Collier: Too many NFL issues growing tedious
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As the start of the NFL season lurches to within hours, you pretty much can't butter your toast without banging into still another football forecast, usually in stark terms, and most always with some dubious degree of credibility.
I haven't seen Lindsay Lohan's picks, for example, but I'm sure that's only because I'm looking in the wrong places. They were probably all over the California Penal Gazette this summer.
But someone named Bill Barnwell, an ESPN Pigskin Panelist (a position not in any way related to the Iowa Hog Advisory Board), predicts that the Atlanta Falcons will beat the Steelers.
Not this Sunday, in the Super Bowl.
I've really gotta find those Lohan picks.
Why is it, do you think, that right before the first football game of the season, everyone wants to predict who will win the last football game of the season?
Probably the result of a contagion directly related to Mel Kiper's draft board, now listing the top 10 picks for the year 2026, all subject to change, obviously, once Mel gets a better look at the initial September video of kindergarten recess.
I couldn't pretend to know which teams are going to the Super Bowl, but I'm pretty certain the Falcons and the Steelers aren't two of them. The Falcons will arrive this weekend riding two consecutive winning seasons for the only time in their 45-year history. With a history like that, you'd have to have doubts about a third, no? Steelers analysis is even easier. They won nine of the 15 games Ben Roethlisberger started a year ago, and they're looking at an autumn when he'll start no more than 12. Don't do the math unless you want to see a resulting number that precludes a postseason.
The larger questions in Roger Goodell's $8.5 billion kingdom remain a trifle tedious, to put it bluntly. When the location of the umpire is worth 700 words in your good morning Post-Gazette, you know some other issues are starting to wear on the football consumer.
Most would agree, I would venture, that Brett Favre should have to play in the Superdome tonight dressed exactly as he is in the Wrangler jeans commercials. The New Orleans Saints should let him drive his pickup into an informal circle of modest vehicles, select a smattering of 30-something Mississippians to play catch with, and then blitz him with the full package of evident malice.
Real ... uncomfortable ... screams.
Favre has every right to play until he's 50 if he can get somebody to pay him for it, but does he have to enter so willingly into this annual TV drama that makes him the most talked about person on the planet? This year's edition included aerial photography of his SUV arriving in Minnesota. You half expected Al Cowlings to step out of the backseat followed by 30 black & whites from the LAPD.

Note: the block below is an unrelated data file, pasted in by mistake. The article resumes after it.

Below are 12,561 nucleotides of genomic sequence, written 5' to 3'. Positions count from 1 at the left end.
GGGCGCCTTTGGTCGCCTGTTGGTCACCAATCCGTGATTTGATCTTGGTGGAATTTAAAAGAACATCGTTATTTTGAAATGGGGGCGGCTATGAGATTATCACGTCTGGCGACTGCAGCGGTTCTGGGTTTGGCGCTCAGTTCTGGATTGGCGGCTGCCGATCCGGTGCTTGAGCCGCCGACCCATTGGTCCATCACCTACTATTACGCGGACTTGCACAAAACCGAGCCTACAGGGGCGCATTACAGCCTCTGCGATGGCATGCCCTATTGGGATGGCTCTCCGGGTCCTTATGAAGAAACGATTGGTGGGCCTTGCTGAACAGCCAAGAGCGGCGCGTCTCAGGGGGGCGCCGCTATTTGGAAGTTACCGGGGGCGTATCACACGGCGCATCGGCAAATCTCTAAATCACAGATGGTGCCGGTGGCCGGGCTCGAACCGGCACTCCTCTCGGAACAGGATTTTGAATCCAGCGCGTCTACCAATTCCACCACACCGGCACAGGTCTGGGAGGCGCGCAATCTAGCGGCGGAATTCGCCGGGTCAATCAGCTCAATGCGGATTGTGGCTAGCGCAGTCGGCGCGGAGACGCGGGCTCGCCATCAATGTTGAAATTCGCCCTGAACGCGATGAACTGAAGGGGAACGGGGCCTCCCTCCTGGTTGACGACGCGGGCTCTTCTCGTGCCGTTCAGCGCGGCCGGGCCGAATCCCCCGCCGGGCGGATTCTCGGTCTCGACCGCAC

The other omnipresent personnel issue as a new season dawns is the squishy status of Albert Haynesworth, who pocked $21 million from the ATM known as the Washington Redskins in April and has done nothing since except to indicate in every conceivable manner that he has no desire to play football. The only thing dumber than signing Haynesworth to a contract that could be worth $100 million emerged this week, with the news that Haynesworth's former team, the Tennessee Titans, was trying to reacquire the oversized, out of shape defensive tackle in a trade.
Redskins coach Mike Shanahan appeared to quell those reports Wednesday by announcing that Haynesworth will be wearing burgundy and gold for Sunday night's game against the Dallas Cowboys. He didn't say necessarily that there would be any padding involved, much less a helmet.
I guess the Titans were hoping to put the stomp back in their defense with the trade initiative, unless they'd forgotten that it was Haynesworth who stomped on the helmetless head of Dallas center Andre Gurode that day in '06, leaving Gurode with a face and forehead that required 30 stitches to hold together.
The good news for the consumer, such as it is, is that Goodell and the players union are considering adding two games to the schedule as some still-to-be-determined part of a collective bargaining fulcrum that could avert a labor war.
On its face, however, an 18-game schedule as opposed to a 16-game schedule raises an uncomfortable question: Why? Are not enough people being concussed as it is, or is it just to shorten the season for late night violence in and outside the strip clubs?
All such questions, however, are now effectively tabled. By varying degrees, sometimes wildly varying degrees, I guess we're ready for some football.
First Published September 9, 2010 12:00 am